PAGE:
Their plans are inspired by the ethos of the modern tech industry, where grand quixotic visions are as common as BlackBerrys, and they see their task not as a holy mission but as something like a startup.
This is not fiction. It is happening now…
We’ve completed our analysis of the responses to our community strategy survey, [originally posted here](http://www.www.seasteading.org/interact/forums/community/feedback-tsi/survey-feedback-wanted-accelerated-strategy-options). Thanks to all of you who took the time to respond!
There’s a forum thread about [Seasteading Theme Songs](http://www.seasteading.org/interact/forums/community/general-chat/seasteading-theme-song), including [my 80-song seasteading playlist](http://www.seasteading.org/interact/forums/community/general-chat/seasteading-theme-song#comment-5854). Go suggest your favorite ocean, freedom, politics, pirate, etc. song!
DanB’s [Realist and Idealist Views of Basesteading](http://wiki.www.seasteading.org/index.php/User:DanB/BaseStead_Strategy#Realist_and_Idealist_Views_of_Basesteading) addition to the wiki reminded me of the classic low-road vs. high-road distinction which always seems to come up when talking about seasteading strategy. I think this distinction and terminology is useful, so here’s a crack at a book section on it.
Set your DVRs to record [The Discovery Channel](http://dsc.discovery.com/) at 10PM on Monday June 8th (check local listings for local times). The series is Mega Engineering, and the episode is City At Sea. Note that they are putting the first 3 episodes of this new series into a 3 hour block, City At Sea is the 3rd of these 3 episodes. It covers several projects besides seasteading. We will try to get a video of our segment up.
A friend of mine from college, a mechanical engineer (and one of the most brilliant engineers I know), has been researching ocean wind energy systems. We’ve been discussing his ideas, and some of his thoughts on the industry are worth sharing (emphasis added):
> At the DC offshore renewable energy (electricity from waves, tides and currents) conference, I found that only a COUPLE outfits (namely OpenHydro and Pelamis) were actaully getting anywhere besides just talking and burning up grant money. They had real hardware being demonstrated and ordered by utilities.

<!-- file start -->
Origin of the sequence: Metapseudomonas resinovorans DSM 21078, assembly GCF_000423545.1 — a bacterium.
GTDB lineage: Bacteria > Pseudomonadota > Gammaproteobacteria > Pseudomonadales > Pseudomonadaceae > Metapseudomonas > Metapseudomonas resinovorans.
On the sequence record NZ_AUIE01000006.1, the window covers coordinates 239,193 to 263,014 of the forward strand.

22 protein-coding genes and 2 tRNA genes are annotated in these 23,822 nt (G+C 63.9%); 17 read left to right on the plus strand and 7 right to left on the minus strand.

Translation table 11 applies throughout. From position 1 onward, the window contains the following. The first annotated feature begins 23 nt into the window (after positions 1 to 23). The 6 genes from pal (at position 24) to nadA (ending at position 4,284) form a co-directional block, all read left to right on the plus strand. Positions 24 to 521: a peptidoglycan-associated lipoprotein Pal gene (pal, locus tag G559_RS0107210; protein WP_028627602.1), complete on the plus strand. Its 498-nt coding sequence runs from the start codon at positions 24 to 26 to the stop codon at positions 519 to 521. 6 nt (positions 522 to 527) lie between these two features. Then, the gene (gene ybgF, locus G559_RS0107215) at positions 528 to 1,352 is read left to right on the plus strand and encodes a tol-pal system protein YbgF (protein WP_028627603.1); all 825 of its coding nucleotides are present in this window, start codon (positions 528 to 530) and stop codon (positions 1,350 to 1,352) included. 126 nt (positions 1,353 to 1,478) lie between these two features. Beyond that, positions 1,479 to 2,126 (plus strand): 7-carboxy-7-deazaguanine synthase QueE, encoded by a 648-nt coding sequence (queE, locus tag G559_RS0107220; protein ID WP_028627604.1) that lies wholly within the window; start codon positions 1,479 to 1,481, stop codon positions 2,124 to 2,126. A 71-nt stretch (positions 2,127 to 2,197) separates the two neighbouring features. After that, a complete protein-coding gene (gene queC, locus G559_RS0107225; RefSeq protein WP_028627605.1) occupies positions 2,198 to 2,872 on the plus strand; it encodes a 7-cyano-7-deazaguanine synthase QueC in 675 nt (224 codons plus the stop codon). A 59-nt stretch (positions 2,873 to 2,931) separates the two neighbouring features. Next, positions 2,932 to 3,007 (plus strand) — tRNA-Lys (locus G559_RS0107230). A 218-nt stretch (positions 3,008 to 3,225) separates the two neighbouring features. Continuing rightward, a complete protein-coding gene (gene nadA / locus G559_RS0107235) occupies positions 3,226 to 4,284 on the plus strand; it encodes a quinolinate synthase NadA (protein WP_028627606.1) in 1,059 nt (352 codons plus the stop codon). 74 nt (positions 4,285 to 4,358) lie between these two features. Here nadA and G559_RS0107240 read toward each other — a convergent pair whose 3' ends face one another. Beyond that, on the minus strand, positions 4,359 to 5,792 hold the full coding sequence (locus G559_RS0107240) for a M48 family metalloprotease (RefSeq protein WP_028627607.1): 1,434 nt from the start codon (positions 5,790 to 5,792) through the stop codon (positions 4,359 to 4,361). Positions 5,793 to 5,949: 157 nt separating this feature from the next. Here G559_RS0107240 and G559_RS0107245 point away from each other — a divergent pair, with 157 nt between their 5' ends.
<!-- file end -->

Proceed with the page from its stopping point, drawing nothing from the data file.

The Seasteading Institute has crowned the winners in its first Seasteading Architectural Design Contest. The Contest, which ran from February 1st to May 1st, invited participants to design the floating city of their dreams. The winning design was awarded a $1000 grand prize, and there were four additional $250 prizes for specific categories.
Seasteads are permanent, stationary structures specifically designed for long-term ocean living.
We have finished judging our first 3-D design competition, and can now present the winners. We had a great level of participation, with 41 entries being submitted. More importantly, the quality of the entries was generally very impressive and the competition was very close, as several of the winners won by the smallest margin possible.
The Seasteading Institute is now accepting internship applications.
We’re looking for brilliant young people with a passion for seasteading, political autonomy, and this, our twenty-first century experiment in government. The positions available are excellent opportunities for students or recent graduates in search of real-world job experience with flexible schedules, close working relationships with TSI employees, and, ultimately, a shot at transforming the way the world thinks of society, culture, and what it means to be a nation.